The following analysis of select counties of the Northwest Oregon and Southwest Washington real estate market is provided by Windermere Real Estate Chief Economist Matthew Gardner. We hope that this information may assist you with making better-informed real estate decisions. For further information about the housing market in your area, please don’t hesitate to contact your Windermere Real Estate agent.
Regional Economic Overview
The Oregon counties contained in this report continue to recover, but employment levels are still down more than 61,000 from the pre-pandemic peak. This is mainly due to the Portland market as Multnomah County accounts for over half of the missing jobs. Even with employment not having fully recovered, the region’s unemployment rate was a healthy 3.5%, which is down from the pandemic peak of 12.8%. The Southwest Washington market has recouped all the jobs lost and added 6,600 more. During second quarter, the unemployment rate was 4.4%, which is down from 14% at the start of the pandemic.
Northwest Oregon and Southwest Washington Home Sales
❱ In the second quarter, 14,558 homes sold, which is a drop of 10% compared to a year ago. Sales rose more than 33% compared to the first quarter of the year.
❱ Compared to the first quarter of this year, sales rose across the board, with double-digit increases in every county other than Clatsop.
❱ Although year-over-year sales fell overall, several markets saw transactions increase. Lincoln, Wasco, Clatsop, and Skamania counties had solid gains.
❱ The tangible growth in sales comes at a time when inventory levels have also grown significantly. This suggests that demand remains strong.
Northwest Oregon and Southwest Washington Home Prices
❱ The average home sale price in the region rose 11.2% year over year to $589,526. Prices were 7.8% higher than in the first quarter of 2022.
❱ Relative to the first quarter of 2022, average prices rose in all counties other than Clatsop and Columbia. Home prices were up by more than 20% in Hood River and Klickitat counties.
❱ All but five counties saw average sale prices rise more than 10% compared to a year ago.
❱ Rising mortgage rates have yet to impact home prices. Median list prices are still rising in most markets, which suggests that home sellers remain confident. I will be closely monitoring list prices going forward, as they will be the first indicator that the market may be cooling; I currently see no real signs of this.
Although mortgage rates did drop in June, the quarterly trend was still moving higher. Inflation—the bane of bonds and, therefore, mortgage rates—has yet to slow, which is putting upward pressure on financing costs.
That said, there are some signs that inflation is starting to soften and if this starts to show in upcoming Consumer Price Index numbers then rates will likely find a ceiling. I am hopeful this will be the case at some point in the third quarter, which is reflected in my forecast.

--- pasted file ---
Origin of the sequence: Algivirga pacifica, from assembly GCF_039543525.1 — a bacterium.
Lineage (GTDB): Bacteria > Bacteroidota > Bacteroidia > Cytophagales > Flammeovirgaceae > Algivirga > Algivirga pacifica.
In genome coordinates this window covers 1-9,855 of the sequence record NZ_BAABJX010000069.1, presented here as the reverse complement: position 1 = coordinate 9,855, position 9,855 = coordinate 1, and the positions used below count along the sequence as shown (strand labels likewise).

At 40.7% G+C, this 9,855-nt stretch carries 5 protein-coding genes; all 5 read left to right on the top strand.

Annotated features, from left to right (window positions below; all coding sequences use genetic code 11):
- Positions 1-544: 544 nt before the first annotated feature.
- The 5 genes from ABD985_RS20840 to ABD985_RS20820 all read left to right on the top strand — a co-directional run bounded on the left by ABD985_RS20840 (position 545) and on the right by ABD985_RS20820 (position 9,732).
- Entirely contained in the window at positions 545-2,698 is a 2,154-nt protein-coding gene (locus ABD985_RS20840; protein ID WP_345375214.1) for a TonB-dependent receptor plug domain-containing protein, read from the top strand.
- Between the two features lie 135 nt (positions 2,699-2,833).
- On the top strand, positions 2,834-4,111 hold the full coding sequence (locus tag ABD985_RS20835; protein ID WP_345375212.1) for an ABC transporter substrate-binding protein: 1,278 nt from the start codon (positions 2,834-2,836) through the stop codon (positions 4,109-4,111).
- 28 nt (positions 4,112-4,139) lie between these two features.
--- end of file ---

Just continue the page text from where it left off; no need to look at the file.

Northwest Oregon and Southwest Washington Days on Market
❱ The average time it took to sell a home in the region fell 2 days compared to the same period a year ago. It took 11 fewer days for homes to sell compared to the first quarter of 2022.
❱ The average time it took to sell a home in the second quarter of 2022 was 33 days.
❱ Skamania, Polk, Marion, Lane, and Cowlitz counties saw market time rise, while market time dropped or remained static in the rest of the region compared to a year ago. Compared to the first quarter, market time fell in all markets other than Hood River, where it rose by a modest two days.
❱ Interestingly, the average days on market in the second quarter of 2019 (pre-pandemic) was 62 days, which tells me that the current market remains bullish.
This speedometer reflects the state of the region’s real estate market using housing inventory, price gains, home sales, interest rates, and larger economic factors.
Though the job market is recovering more slowly than I would like, the housing market is still performing strongly. As we move through the year, some may believe that the market is underperforming, but this is not the case. Along with much of the rest of the country, the Northwest Oregon and Southwest Washington housing markets have been overperforming since the onset of the pandemic. As I expect the market to start trending back to its pre-pandemic pace of sales and price growth, the slowdown might feel exaggerated, but there is no cause for concern.
Despite dramatically rising financing costs, buyers still appear to be motivated. List prices have yet to “roll over,” suggesting that sellers are still confident. This, combined with the other data presented here, tells me that they are still in the driver’s seat.
About Matthew Gardner
As Chief Economist for Windermere Real Estate, Matthew Gardner is responsible for analyzing and interpreting economic data and its impact on the real estate market on both a local and national level. Matthew has over 30 years of professional experience both in the U.S. and U.K.
In addition to his day-to-day responsibilities, Matthew sits on the Washington State Governors Council of Economic Advisors; chairs the Board of Trustees at the Washington Center for Real Estate Research at the University of Washington; and is an Advisory Board Member at the Runstad Center for Real Estate Studies at the University of Washington where he also lectures in real estate economics.